If you regularly read this space, you’ll notice how the Google Chrome Web browser kind of grew on me, and after my initial reservations I’ve come to love it. Something about its speed.
But now Firefox, with its new 3.6 version, has seen enough improvements to almost make it a fair fight.
Some of the benchmark tests comparing the two intrigued me. When you figure in that impossible stability+speed combination, reviewers are calling them almost neck and neck.
Now, we don’t do that benchmark stuff around here. I don’t have time to mess with all that, and I’d rather put a piece of software through its paces. I’d rather max it out, try to break it, and take note of my findings. I’m not smart enough or geeky enough to plug the whole thing to an oscilloscope or whatever it is those propellerheads do.
So, take any speed or stability tests I run with a grain of salt — or maybe even the whole shaker. Whatever test results I get depend on what mood I’m in at the time, and what I’m trying to do with the software. But I will try to max it out.
I’m one of those computer users who runs underpowered equipment (scary to think my netbook is the most muscular computer I have) and overclocks it like crazy. And to do the things I want to do, I go for lightweight, faster programs when I can. Even my usual graphical interface — Fluxbox — is really little more than a plain background, taskbar, and menus that I write myself from text files. That’s why I was so eager to get my Chrome on, because of its simple and fast interface.
Being the experimenter that I am, after reading some of the reports I had to download Firefox 3.6. I’ve always liked the ‘fox, used it even in its beta days when it was called Firebird (or was it Phoenix?), and kept going back to it after trying other browsers. But I knew 3.6 would really have to show me something to dislodge Chrome from the front line.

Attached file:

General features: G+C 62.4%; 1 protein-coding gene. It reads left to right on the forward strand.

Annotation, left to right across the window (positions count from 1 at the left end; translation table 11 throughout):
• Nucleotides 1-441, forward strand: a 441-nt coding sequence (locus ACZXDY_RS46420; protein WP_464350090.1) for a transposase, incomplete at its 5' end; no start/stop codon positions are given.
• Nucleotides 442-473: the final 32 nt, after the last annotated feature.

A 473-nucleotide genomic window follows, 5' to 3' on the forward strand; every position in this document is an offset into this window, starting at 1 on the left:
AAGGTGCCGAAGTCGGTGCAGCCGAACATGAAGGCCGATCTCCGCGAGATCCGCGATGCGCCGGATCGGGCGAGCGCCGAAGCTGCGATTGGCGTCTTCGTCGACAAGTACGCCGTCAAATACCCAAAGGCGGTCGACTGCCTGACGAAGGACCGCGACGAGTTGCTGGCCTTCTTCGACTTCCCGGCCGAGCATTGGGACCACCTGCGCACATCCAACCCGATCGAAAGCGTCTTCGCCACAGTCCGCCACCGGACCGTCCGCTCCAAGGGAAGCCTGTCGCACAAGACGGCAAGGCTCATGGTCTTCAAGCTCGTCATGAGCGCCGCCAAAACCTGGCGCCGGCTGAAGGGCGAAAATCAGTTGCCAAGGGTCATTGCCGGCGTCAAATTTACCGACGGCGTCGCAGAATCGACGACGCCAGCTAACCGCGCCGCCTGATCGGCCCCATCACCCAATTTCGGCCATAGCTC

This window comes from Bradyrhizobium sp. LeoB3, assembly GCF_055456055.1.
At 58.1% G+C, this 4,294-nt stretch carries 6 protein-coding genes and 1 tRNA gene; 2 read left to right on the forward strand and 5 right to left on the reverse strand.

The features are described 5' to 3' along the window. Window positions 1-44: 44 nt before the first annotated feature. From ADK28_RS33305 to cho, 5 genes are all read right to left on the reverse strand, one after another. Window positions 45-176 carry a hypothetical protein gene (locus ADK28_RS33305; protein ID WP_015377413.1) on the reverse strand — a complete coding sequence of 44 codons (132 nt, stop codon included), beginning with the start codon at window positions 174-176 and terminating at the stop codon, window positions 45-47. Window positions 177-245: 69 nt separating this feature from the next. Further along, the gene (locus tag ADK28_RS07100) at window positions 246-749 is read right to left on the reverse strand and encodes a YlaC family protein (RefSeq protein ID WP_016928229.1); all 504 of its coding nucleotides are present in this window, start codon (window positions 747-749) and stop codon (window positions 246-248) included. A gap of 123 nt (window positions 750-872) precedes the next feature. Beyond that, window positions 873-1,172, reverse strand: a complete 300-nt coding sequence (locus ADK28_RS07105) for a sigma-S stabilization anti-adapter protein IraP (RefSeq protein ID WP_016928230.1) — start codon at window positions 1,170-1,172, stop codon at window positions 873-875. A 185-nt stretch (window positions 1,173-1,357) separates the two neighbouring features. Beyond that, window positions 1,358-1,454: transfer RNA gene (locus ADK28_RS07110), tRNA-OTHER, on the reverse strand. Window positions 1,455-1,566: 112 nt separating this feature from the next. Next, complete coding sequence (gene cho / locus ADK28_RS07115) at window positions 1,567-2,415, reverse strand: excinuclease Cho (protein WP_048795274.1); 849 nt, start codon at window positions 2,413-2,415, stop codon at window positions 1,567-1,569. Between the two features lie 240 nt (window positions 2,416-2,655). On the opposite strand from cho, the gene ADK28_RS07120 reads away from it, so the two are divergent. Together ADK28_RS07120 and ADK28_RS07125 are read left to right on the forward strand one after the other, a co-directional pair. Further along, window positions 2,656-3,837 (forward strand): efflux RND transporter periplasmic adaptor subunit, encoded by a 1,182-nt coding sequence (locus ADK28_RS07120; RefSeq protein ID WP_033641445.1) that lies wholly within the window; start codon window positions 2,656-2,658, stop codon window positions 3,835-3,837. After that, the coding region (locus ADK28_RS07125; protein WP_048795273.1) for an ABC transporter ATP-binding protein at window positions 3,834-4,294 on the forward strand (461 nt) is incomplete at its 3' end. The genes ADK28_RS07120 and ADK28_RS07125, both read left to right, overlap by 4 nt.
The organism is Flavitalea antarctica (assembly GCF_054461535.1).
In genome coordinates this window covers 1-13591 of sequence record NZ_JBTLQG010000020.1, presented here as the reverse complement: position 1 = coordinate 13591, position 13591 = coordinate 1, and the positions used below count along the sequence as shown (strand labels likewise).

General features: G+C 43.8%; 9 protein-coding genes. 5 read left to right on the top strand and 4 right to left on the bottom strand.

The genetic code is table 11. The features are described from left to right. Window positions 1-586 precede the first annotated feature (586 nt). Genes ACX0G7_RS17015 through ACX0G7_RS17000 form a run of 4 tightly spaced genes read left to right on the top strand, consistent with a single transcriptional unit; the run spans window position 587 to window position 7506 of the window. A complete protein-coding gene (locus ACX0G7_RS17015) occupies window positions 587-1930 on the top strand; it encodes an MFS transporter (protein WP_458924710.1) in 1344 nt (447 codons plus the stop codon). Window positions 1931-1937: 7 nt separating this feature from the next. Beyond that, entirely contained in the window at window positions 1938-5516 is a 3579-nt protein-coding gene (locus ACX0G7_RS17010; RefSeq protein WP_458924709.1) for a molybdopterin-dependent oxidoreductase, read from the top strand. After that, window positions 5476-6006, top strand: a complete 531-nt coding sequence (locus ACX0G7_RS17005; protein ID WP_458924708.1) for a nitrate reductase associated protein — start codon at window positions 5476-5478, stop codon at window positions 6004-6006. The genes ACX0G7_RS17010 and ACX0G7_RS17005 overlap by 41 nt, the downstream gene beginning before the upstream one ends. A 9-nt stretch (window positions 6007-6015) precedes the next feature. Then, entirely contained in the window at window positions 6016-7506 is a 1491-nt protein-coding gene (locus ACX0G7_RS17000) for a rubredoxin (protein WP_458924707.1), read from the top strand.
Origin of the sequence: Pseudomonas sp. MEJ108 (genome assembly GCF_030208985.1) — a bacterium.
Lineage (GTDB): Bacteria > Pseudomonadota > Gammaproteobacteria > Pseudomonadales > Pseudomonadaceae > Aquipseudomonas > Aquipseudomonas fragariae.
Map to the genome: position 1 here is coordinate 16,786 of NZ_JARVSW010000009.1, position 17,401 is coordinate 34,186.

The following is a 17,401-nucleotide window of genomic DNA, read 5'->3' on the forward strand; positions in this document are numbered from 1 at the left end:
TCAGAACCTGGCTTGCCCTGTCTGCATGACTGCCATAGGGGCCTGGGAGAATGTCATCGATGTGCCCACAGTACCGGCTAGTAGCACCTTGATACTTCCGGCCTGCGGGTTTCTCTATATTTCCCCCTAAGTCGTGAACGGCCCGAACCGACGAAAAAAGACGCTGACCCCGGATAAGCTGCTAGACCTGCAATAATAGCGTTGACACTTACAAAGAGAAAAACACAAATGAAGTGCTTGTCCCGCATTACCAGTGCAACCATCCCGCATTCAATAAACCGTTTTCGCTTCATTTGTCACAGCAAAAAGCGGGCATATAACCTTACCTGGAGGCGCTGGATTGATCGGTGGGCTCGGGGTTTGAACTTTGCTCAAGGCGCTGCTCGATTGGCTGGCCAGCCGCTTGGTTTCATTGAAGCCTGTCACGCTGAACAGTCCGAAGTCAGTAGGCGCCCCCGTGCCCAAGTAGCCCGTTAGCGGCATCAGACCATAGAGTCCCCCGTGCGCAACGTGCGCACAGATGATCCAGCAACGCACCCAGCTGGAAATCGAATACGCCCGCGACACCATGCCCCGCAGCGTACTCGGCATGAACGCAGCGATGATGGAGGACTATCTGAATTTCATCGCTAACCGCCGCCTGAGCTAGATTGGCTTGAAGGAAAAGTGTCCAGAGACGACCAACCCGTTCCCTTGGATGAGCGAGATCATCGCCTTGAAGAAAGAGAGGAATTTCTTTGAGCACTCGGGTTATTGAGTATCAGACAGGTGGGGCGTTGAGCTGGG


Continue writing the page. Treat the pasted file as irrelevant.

But I’m pleasantly surprised. I’m not sure what the developer did, but it’s a whole lot quicker than Firefox used to be. It’s not quite in the Chrome league, but this new version might be as fast as Opera.
From what I’ve noticed, Web pages don’t seem to get lost in that nether world that’s probably populated by everyone’s stray socks.
Lifehacker recently ran some tests of some of the favorite browsers available, with several versions of Chrome, Firefox, and Opera, and Safari. Sorry, Internet Explorer wasn’t in these tests, which takes away a lot of comic relief. That would have been like bringing a duck to a cockfight.
Here’s the stuff according to Lifehacker, with my comments:
- Boot-up and warm loading; Winner: Opera – No surprises; Opera always was a fast loader.
- Tab Loading; Winner: Chrome Stable – I use version 188.8.131.52 for Linux, which is in beta but built from the stable version. And there’s no dispute there; it’s the fastest “name” browser I’ve seen in a while.
- DOM/CSS; Winner: Chrome Developmental version.
- Memory use, no extensions; Winner: Firefox 3.6 – This is a surprise, and certainly worth my attention.
- Memory use with extensions; Winner: Firefox 3.6 – An even bigger surprise here. Firefox has always been fairly quick until I start loading in my extensions. Then my browsing experience was like watching paint dry. If this test holds up in real life, then Firefox just made up for a lot of lost ground in the browser battle.
- Overall winners, in order: Google Chrome Developmental, Google Chrome Stable, Firefox 3.6, Firefox 3.5.4: Opera 10.5 Pre-Alpha, Opera 10.01, Safari 4.0.4.
Will this new Firefox become my prime browser?
It’s hard to say. I’ve always liked how you could add extensions to Firefox, but Chrome is starting to head in that modular direction too. And I like the independent tabs in Chrome; if one Web page gets stuck you only need to close that tab rather than shut down the whole browser. In Chrome I haven’t run into the memory problems I used to encounter with Firefox. There’s a lot to be said for both browsers.
Besides, it’s still too early in my test flight for me to render a decision. I haven’t broken Firefox yet. Or Chrome. Ask me then.
But if speed and memory use are your needs, it looks like this may finally be a fair fight.